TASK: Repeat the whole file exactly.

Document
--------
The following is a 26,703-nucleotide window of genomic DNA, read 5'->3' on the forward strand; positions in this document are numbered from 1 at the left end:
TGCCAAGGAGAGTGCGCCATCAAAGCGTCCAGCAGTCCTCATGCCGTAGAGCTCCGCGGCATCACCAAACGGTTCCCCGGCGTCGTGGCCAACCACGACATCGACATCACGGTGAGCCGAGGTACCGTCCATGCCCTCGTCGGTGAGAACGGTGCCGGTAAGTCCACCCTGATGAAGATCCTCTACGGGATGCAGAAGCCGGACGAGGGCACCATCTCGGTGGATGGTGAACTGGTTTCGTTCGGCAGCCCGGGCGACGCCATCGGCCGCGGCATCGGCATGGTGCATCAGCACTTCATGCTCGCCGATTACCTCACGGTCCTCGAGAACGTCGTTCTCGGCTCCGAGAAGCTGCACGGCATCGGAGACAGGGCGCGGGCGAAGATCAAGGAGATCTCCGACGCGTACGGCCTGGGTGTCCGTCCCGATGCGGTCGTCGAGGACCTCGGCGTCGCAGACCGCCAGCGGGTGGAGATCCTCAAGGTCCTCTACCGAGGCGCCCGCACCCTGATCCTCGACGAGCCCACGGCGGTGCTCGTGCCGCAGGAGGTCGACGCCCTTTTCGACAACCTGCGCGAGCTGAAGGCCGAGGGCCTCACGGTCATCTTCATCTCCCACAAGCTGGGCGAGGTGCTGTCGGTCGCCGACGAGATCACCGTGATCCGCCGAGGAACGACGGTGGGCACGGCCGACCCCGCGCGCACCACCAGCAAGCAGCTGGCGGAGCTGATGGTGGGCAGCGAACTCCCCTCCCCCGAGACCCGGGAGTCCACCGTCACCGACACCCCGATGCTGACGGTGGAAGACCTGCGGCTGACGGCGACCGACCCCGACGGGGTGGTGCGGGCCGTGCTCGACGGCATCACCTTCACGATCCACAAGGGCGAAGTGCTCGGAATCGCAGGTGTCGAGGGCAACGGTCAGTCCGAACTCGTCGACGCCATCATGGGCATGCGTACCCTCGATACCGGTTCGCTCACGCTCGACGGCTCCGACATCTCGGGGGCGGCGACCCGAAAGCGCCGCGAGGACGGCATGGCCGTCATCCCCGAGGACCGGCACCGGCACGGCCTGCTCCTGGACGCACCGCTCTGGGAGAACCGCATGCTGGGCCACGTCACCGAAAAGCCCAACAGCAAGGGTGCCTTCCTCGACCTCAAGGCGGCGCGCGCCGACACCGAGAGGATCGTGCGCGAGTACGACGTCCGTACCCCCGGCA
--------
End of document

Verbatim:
The following is a 26,703-nucleotide window of genomic DNA, read 5'->3' on the forward strand; positions in this document are numbered from 1 at the left end:
TGCCAAGGAGAGTGCGCCATCAAAGCGTCCAGCAGTCCTCATGCCGTAGAGCTCCGCGGCATCACCAAACGGTTCCCCGGCGTCGTGGCCAACCACGACATCGACATCACGGTGAGCCGAGGTACCGTCCATGCCCTCGTCGGTGAGAACGGTGCCGGTAAGTCCACCCTGATGAAGATCCTCTACGGGATGCAGAAGCCGGACGAGGGCACCATCTCGGTGGATGGTGAACTGGTTTCGTTCGGCAGCCCGGGCGACGCCATCGGCCGCGGCATCGGCATGGTGCATCAGCACTTCATGCTCGCCGATTACCTCACGGTCCTCGAGAACGTCGTTCTCGGCTCCGAGAAGCTGCACGGCATCGGAGACAGGGCGCGGGCGAAGATCAAGGAGATCTCCGACGCGTACGGCCTGGGTGTCCGTCCCGATGCGGTCGTCGAGGACCTCGGCGTCGCAGACCGCCAGCGGGTGGAGATCCTCAAGGTCCTCTACCGAGGCGCCCGCACCCTGATCCTCGACGAGCCCACGGCGGTGCTCGTGCCGCAGGAGGTCGACGCCCTTTTCGACAACCTGCGCGAGCTGAAGGCCGAGGGCCTCACGGTCATCTTCATCTCCCACAAGCTGGGCGAGGTGCTGTCGGTCGCCGACGAGATCACCGTGATCCGCCGAGGAACGACGGTGGGCACGGCCGACCCCGCGCGCACCACCAGCAAGCAGCTGGCGGAGCTGATGGTGGGCAGCGAACTCCCCTCCCCCGAGACCCGGGAGTCCACCGTCACCGACACCCCGATGCTGACGGTGGAAGACCTGCGGCTGACGGCGACCGACCCCGACGGGGTGGTGCGGGCCGTGCTCGACGGCATCACCTTCACGATCCACAAGGGCGAAGTGCTCGGAATCGCAGGTGTCGAGGGCAACGGTCAGTCCGAACTCGTCGACGCCATCATGGGCATGCGTACCCTCGATACCGGTTCGCTCACGCTCGACGGCTCCGACATCTCGGGGGCGGCGACCCGAAAGCGCCGCGAGGACGGCATGGCCGTCATCCCCGAGGACCGGCACCGGCACGGCCTGCTCCTGGACGCACCGCTCTGGGAGAACCGCATGCTGGGCCACGTCACCGAAAAGCCCAACAGCAAGGGTGCCTTCCTCGACCTCAAGGCGGCGCGCGCCGACACCGAGAGGATCGTGCGCGAGTACGACGTCCGTACCCCCGGCA